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1 July 2009 Alien Non-Marine Snails and Slugs of Priority Quarantine Importance in the United States: A Preliminary Risk Assessment
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In 2002, the U.S. Department of Agriculture requested assistance from the American Malacological Society in the development of a list of non-native snails and slugs of top national quarantine significance. From a review of the major pest snail and slug literature, together with our own experience, we developed a preliminary list of gastropod species displaying significant potential to damage natural ecosystems or agriculture, or human health or commerce, and either entirely absent from the United States to our knowledge or restricted to narrow areas of introduction. Comments on the list from the worldwide malacological community were then solicited and led us to modify the original list. We then evaluated the taxa on this list by ranking them according to 12 attributes—seven biological variables and five aspects of human interaction—based on thorough review of the detailed literature. The ranked list that emerged from this risk assessment process included 46 taxa (species or species-groups) in 18 families. The highest ranked taxa were in the Ampullariidae, Hygromiidae, Cochlicellidae, Helicidae, Veronicellidae, Succineidae, Achatinidae, and Planorbidae. We validated the risk assessment model by scoring a suite of non-native snail and slug species already present in the United States. The list is not definitive but rather is offered as a framework for additional research. There remain important gaps in biological knowledge of many of the taxa evaluated, and rigorous reporting of economic impacts is extremely limited. We expect the prioritizing and listing of taxa to be dynamic, not only as these knowledge gaps are filled but also as environmental, agricultural, international trade, and societal factors change.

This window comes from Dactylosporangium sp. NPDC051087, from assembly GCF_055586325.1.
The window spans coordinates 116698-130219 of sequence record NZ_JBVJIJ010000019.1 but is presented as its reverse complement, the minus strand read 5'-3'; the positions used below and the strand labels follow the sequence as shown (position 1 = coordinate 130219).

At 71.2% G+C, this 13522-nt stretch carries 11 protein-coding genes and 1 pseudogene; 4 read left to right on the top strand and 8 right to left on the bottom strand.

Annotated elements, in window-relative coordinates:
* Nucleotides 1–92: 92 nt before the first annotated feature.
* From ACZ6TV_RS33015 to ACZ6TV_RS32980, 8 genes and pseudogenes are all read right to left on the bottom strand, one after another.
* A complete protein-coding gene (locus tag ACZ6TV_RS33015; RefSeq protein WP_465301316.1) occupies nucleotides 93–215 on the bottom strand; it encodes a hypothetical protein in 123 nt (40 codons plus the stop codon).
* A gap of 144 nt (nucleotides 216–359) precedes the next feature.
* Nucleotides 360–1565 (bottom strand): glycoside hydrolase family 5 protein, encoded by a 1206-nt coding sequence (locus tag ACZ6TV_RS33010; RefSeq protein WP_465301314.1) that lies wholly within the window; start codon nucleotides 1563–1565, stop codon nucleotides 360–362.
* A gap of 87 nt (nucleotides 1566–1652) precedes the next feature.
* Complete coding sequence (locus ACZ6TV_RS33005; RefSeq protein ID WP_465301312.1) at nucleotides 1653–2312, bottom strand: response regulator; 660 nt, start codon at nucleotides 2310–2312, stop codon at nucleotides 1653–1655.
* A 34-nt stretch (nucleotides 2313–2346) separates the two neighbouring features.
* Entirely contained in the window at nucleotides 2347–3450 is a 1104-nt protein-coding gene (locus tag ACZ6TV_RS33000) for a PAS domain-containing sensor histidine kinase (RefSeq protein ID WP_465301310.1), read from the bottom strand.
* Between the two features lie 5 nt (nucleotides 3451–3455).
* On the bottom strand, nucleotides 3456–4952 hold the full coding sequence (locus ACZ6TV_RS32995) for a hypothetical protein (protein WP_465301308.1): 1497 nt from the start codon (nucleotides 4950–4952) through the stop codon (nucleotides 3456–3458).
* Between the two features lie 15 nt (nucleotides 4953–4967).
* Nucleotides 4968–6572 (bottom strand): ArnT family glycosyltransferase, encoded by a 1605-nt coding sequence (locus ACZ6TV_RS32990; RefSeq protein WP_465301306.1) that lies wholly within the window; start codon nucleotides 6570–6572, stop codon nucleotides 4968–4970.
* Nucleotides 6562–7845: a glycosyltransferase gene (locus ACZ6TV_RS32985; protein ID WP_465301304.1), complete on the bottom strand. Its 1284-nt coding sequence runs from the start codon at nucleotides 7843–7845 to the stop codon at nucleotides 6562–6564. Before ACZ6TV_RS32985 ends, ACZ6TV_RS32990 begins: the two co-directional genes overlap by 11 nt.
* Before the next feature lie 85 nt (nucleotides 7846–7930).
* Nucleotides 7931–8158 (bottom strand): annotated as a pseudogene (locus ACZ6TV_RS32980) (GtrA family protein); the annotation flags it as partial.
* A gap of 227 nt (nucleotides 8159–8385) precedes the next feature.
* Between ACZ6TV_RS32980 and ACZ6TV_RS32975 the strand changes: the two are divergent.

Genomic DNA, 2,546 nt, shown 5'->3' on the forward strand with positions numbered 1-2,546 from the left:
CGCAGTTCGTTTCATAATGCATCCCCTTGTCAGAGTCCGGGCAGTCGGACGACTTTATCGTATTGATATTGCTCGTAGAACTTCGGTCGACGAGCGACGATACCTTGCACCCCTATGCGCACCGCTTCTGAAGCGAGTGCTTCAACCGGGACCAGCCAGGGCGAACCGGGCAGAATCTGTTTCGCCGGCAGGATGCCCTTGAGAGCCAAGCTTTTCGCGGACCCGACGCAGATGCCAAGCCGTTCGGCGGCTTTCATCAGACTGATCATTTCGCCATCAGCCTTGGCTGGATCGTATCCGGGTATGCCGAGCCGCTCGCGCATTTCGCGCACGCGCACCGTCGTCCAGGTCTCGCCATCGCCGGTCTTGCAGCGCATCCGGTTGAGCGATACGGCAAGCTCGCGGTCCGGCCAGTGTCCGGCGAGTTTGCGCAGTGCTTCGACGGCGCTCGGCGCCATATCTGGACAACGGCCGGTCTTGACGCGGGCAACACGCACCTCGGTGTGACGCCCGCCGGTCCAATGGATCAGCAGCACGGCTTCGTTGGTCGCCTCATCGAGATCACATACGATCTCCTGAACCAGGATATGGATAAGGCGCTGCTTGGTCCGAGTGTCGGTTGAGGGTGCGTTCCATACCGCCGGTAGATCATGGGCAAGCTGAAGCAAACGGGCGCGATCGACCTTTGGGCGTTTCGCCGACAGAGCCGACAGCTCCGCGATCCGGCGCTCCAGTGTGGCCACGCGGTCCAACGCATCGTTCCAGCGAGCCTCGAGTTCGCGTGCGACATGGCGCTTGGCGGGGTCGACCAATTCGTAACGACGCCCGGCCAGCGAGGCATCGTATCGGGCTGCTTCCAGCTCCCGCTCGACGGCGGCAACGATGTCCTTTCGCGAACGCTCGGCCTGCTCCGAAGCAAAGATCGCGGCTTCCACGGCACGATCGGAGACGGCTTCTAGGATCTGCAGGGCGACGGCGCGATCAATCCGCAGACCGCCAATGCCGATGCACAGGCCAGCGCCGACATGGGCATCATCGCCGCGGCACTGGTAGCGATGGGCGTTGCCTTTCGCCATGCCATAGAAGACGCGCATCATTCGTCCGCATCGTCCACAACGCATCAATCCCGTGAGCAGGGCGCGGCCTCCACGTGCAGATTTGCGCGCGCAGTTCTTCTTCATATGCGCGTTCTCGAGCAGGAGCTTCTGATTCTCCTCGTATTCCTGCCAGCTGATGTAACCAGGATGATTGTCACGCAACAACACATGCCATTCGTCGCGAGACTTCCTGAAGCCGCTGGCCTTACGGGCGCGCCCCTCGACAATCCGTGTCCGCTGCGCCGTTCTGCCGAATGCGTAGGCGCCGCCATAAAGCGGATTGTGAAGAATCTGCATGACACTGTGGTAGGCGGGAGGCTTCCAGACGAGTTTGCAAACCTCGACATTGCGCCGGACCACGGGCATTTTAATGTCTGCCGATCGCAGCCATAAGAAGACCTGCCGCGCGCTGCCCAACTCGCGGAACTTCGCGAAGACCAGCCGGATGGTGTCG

Robert H. Cowie, Robert T. Dillon, David G. Robinson, and James W. Smith "Alien Non-Marine Snails and Slugs of Priority Quarantine Importance in the United States: A Preliminary Risk Assessment," American Malacological Bulletin 27(1/2), 113-132, (1 July 2009).
Received: 18 January 2008; Accepted: 24 October 2008; Published: 1 July 2009

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